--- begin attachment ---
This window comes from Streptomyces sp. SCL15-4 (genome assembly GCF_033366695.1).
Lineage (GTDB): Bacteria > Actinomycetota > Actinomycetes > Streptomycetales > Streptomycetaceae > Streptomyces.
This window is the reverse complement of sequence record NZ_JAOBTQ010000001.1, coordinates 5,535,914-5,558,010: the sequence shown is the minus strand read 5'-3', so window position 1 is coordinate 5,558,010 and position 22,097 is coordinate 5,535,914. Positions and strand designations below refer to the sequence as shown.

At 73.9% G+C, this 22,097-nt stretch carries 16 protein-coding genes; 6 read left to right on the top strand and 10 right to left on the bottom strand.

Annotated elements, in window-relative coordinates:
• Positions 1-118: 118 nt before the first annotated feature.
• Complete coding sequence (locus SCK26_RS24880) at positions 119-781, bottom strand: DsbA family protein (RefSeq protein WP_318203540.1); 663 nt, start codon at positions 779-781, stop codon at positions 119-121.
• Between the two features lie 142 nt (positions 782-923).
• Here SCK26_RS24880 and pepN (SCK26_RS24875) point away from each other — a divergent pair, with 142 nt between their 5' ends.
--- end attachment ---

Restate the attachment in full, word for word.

This window comes from Streptomyces sp. SCL15-4 (genome assembly GCF_033366695.1).
Lineage (GTDB): Bacteria > Actinomycetota > Actinomycetes > Streptomycetales > Streptomycetaceae > Streptomyces.
This window is the reverse complement of sequence record NZ_JAOBTQ010000001.1, coordinates 5,535,914-5,558,010: the sequence shown is the minus strand read 5'-3', so window position 1 is coordinate 5,558,010 and position 22,097 is coordinate 5,535,914. Positions and strand designations below refer to the sequence as shown.

At 73.9% G+C, this 22,097-nt stretch carries 16 protein-coding genes; 6 read left to right on the top strand and 10 right to left on the bottom strand.

Annotated elements, in window-relative coordinates:
• Positions 1-118: 118 nt before the first annotated feature.
• Complete coding sequence (locus SCK26_RS24880) at positions 119-781, bottom strand: DsbA family protein (RefSeq protein WP_318203540.1); 663 nt, start codon at positions 779-781, stop codon at positions 119-121.
• Between the two features lie 142 nt (positions 782-923).
• Here SCK26_RS24880 and pepN (SCK26_RS24875) point away from each other — a divergent pair, with 142 nt between their 5' ends.